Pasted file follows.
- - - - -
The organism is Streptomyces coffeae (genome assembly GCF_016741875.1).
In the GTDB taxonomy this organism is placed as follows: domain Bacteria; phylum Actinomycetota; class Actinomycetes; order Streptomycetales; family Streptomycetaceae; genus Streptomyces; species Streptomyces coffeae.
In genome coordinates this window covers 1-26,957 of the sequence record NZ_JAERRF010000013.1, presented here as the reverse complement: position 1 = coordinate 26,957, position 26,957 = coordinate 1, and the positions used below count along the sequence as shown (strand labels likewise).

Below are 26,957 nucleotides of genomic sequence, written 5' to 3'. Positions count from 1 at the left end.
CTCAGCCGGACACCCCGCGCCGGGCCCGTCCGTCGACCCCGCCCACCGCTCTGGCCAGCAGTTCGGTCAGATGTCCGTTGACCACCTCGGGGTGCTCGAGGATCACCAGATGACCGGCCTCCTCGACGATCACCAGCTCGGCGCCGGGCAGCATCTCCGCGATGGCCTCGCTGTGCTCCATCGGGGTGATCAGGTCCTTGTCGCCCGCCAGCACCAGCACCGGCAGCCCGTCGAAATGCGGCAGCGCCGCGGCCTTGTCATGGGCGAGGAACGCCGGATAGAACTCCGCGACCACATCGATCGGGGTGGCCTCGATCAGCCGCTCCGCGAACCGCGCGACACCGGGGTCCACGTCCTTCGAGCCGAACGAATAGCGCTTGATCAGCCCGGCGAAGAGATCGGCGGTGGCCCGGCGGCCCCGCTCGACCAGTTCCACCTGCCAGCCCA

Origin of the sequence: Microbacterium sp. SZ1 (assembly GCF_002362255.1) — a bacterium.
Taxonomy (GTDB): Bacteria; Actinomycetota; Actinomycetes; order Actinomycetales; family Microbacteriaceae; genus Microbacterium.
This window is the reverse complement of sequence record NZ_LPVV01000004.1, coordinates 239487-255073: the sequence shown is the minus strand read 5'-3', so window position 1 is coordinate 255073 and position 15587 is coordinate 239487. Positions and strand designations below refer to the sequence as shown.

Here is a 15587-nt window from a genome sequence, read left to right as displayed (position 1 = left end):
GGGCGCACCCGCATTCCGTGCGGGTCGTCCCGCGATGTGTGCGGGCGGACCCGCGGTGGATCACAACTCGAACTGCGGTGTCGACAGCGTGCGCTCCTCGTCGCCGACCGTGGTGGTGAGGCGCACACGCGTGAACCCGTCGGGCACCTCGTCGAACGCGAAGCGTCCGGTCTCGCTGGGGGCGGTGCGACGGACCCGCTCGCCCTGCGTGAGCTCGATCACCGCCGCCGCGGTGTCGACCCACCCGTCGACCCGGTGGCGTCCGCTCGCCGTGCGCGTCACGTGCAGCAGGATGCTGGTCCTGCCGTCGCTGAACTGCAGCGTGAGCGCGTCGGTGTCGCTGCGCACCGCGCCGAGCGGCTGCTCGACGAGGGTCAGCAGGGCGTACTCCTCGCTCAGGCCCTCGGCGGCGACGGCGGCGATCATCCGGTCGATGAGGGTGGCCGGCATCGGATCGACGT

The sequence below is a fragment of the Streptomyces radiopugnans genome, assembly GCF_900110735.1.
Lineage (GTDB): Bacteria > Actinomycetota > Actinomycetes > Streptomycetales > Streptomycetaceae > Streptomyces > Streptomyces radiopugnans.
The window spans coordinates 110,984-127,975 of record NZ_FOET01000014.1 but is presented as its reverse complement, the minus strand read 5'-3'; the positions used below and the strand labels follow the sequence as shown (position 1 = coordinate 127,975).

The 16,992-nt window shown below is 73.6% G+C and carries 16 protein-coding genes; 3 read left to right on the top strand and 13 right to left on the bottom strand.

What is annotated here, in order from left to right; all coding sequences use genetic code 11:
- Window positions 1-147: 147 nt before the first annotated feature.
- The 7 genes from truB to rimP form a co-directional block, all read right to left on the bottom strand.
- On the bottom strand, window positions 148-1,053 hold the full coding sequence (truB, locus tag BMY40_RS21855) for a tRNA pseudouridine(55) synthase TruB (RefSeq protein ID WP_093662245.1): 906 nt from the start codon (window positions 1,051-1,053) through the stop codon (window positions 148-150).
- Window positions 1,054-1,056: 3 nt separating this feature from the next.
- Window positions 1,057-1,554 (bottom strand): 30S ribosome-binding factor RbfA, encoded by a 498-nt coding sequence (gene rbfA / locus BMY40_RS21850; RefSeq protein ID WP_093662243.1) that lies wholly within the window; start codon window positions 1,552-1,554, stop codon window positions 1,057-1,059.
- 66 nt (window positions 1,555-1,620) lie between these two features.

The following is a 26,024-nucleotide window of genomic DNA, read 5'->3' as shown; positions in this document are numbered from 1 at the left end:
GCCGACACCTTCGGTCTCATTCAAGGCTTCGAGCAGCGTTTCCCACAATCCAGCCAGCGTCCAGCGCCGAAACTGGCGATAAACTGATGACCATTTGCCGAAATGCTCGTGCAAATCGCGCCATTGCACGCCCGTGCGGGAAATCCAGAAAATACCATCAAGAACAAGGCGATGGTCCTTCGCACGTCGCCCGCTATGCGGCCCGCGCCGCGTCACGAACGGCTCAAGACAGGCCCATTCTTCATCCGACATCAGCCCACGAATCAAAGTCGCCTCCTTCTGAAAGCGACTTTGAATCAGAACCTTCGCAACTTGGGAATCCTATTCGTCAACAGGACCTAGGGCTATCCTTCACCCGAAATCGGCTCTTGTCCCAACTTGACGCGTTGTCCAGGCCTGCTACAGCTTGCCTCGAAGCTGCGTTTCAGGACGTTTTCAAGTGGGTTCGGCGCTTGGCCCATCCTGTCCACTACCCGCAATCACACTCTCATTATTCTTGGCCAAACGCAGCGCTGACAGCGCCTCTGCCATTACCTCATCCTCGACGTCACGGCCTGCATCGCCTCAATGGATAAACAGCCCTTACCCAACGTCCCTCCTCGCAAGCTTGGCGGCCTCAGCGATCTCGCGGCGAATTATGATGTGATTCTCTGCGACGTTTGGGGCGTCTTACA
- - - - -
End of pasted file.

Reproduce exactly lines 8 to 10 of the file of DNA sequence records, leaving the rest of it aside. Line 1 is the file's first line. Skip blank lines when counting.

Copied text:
This window is the reverse complement of sequence record NZ_LPVV01000004.1, coordinates 239487-255073: the sequence shown is the minus strand read 5'-3', so window position 1 is coordinate 255073 and position 15587 is coordinate 239487. Positions and strand designations below refer to the sequence as shown.

Here is a 15587-nt window from a genome sequence, read left to right as displayed (position 1 = left end):
GGGCGCACCCGCATTCCGTGCGGGTCGTCCCGCGATGTGTGCGGGCGGACCCGCGGTGGATCACAACTCGAACTGCGGTGTCGACAGCGTGCGCTCCTCGTCGCCGACCGTGGTGGTGAGGCGCACACGCGTGAACCCGTCGGGCACCTCGTCGAACGCGAAGCGTCCGGTCTCGCTGGGGGCGGTGCGACGGACCCGCTCGCCCTGCGTGAGCTCGATCACCGCCGCCGCGGTGTCGACCCACCCGTCGACCCGGTGGCGTCCGCTCGCCGTGCGCGTCACGTGCAGCAGGATGCTGGTCCTGCCGTCGCTGAACTGCAGCGTGAGCGCGTCGGTGTCGCTGCGCACCGCGCCGAGCGGCTGCTCGACGAGGGTCAGCAGGGCGTACTCCTCGCTCAGGCCCTCGGCGGCGACGGCGGCGATCATCCGGTCGATGAGGGTGGCCGGCATCGGATCGACGT